SEPTEMBER 22, 1939
CARBONDALE, Ill., Thursday —Let me tell you first, today, about the end of my day in St. Paul, Minn. It was thrilling, chiefly because I saw a united group of women in action. Ten thousand, five hundred women filled the auditorium in the afternoon to look at a supper style show put on by Mrs. June Hamilton Rhodes of New York City. Women are traditionally interested in styles. But this had an object. The women of St. Paul were showing what their own shops could produce and helping to stimulate shopping at home and the development of industry in St. Paul.
Another side of their program contemplates bringing a variety of artistic and educational events to St. Paul. But on the first evening they centered their program around the third objective for which they are working—namely, an organization of women which will cover every block in the city and develop a program of city improvement.
Twelve thousand persons attended this evening session and you could not help but be inspired by the idea that these women were banded together in such numbers to influence the development of their city. The test, of course, is how well the effort is sustained and carried through. If it can live without political differences or personal jealousies creeping in, we may see a movement which could spread throughout the United States and accomplish wonderful things for all communities, rural as well as urban.
The eyes of the women of this country should be focused on St. Paul for the next few months, to watch the achievement of this pioneer band.
Now for a word about the fashion show, for I am fairly sure that this is my one and only style show for the year. The greens which were shown in many day and sports clothes are very soft and becoming in shade and are frequently combined with brown.
In one case, however, a light blue sweater made a pretty combination for sports wear. Almost every color and every combination, whether for day or for evening wear, has somewhere a touch of red. Your gloves can be red, or you may have a red feather in your hat or red piping on your suit. No color seems to be quite complete without that touch and I heard the women behind me say that the red accessories would be sold out in every St. Paul shop by the next day.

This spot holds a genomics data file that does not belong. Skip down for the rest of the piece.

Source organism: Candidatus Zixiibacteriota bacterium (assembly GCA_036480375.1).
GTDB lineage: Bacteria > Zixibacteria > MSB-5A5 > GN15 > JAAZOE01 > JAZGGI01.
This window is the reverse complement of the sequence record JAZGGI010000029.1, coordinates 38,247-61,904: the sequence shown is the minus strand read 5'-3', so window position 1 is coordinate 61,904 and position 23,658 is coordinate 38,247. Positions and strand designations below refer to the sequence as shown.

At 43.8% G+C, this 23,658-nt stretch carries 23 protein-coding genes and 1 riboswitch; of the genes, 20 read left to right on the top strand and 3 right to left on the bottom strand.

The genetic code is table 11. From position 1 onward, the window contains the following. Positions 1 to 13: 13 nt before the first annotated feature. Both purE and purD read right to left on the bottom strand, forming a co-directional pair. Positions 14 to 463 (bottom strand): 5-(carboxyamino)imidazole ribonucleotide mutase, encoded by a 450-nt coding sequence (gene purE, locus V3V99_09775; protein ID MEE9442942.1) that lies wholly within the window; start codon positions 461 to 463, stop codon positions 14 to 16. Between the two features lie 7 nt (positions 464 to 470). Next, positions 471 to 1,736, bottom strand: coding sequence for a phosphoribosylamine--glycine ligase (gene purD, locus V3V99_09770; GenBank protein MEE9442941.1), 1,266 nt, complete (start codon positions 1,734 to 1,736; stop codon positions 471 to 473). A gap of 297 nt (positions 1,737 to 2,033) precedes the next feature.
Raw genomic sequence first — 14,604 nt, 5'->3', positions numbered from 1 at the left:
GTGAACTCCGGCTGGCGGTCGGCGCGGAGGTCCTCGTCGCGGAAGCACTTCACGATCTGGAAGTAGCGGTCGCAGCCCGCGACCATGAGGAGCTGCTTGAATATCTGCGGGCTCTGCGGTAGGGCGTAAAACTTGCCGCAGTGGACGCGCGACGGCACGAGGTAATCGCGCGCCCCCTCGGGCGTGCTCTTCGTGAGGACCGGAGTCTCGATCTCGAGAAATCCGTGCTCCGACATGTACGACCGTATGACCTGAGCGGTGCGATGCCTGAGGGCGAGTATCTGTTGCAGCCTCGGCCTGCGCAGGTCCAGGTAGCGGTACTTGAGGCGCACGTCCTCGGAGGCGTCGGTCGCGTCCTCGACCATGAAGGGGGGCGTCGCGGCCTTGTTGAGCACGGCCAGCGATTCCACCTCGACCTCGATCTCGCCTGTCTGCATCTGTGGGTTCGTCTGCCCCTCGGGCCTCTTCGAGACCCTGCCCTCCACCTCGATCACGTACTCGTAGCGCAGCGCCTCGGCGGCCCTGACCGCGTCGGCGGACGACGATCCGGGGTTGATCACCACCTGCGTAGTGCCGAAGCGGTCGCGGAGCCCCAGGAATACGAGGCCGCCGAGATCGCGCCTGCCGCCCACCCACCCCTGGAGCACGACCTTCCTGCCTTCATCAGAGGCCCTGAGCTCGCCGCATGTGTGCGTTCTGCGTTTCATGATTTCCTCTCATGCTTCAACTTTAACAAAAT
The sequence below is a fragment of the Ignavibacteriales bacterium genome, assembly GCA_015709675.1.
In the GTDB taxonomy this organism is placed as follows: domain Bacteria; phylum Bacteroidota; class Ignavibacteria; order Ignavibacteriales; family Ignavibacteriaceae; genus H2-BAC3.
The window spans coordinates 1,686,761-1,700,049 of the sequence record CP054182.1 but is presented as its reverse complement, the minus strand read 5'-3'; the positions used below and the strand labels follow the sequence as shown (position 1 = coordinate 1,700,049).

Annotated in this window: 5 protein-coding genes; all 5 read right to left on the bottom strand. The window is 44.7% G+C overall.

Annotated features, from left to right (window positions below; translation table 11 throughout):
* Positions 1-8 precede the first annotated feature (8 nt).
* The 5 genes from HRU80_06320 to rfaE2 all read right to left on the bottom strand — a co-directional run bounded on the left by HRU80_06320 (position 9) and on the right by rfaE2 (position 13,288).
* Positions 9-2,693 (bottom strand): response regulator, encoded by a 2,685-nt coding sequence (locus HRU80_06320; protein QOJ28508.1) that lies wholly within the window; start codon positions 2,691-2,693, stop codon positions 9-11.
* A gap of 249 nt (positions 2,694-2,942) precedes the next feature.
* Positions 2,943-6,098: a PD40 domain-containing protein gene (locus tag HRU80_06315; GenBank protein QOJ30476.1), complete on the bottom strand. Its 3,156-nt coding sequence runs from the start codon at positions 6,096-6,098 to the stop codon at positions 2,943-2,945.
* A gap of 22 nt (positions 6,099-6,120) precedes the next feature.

Those of us who have old-fashioned gold or silver jewelry which belonged to our grandmothers can bring it out and have it cleaned and put in order. It is all the fashion this year—because you can't be too much decorated.
One lady who called on me at the hotel were her grandmother's silk dress, with lace fichu and a handkerchief edged with real lace, a pin acquired in Europe somewhere around the 1850s and a ring which dated back to the Civil War. Worn as an evening dress, it would be entirely appropriate today.
Now we are on a train bound for Carbondale, Ill., and in a few minutes we hope to listen to the President addressing a special session of Congress.
(Copyright, 1939, by United Feature Syndicate, Inc.)
Names Mentioned or Referenced
- Carbondale (Ill., United States)
About this document
My Day by Eleanor Roosevelt, September 22, 1939
Digital edition created by The Eleanor Roosevelt Papers Project The George Washington University Old Main Building, Suite 406 1951 F Street, NW Washington, DC 20052
- Brick, Christopher (Editor)
- Regenhardt, Christy (Associate Editor)
- Black, Allida M. (Editor)
- Binker, Mary Jo (Associate Editor)
- Alhambra, Christopher C. (Electronic Text Editor)
Digital edition published 2008, 2017 by
The Eleanor Roosevelt Papers Project
Available under licence from the Estate of Anna Eleanor Roosevelt.
Published with permission from the Estate of Anna Eleanor Roosevelt.
MEP edition publlished on 2008-06-30
TEI-P5 edition published on 2017-04-28
Transcription created from a photocopy of a UFS wire copy of a My Day column instance
archived at the Franklin D. Roosevelt Library.
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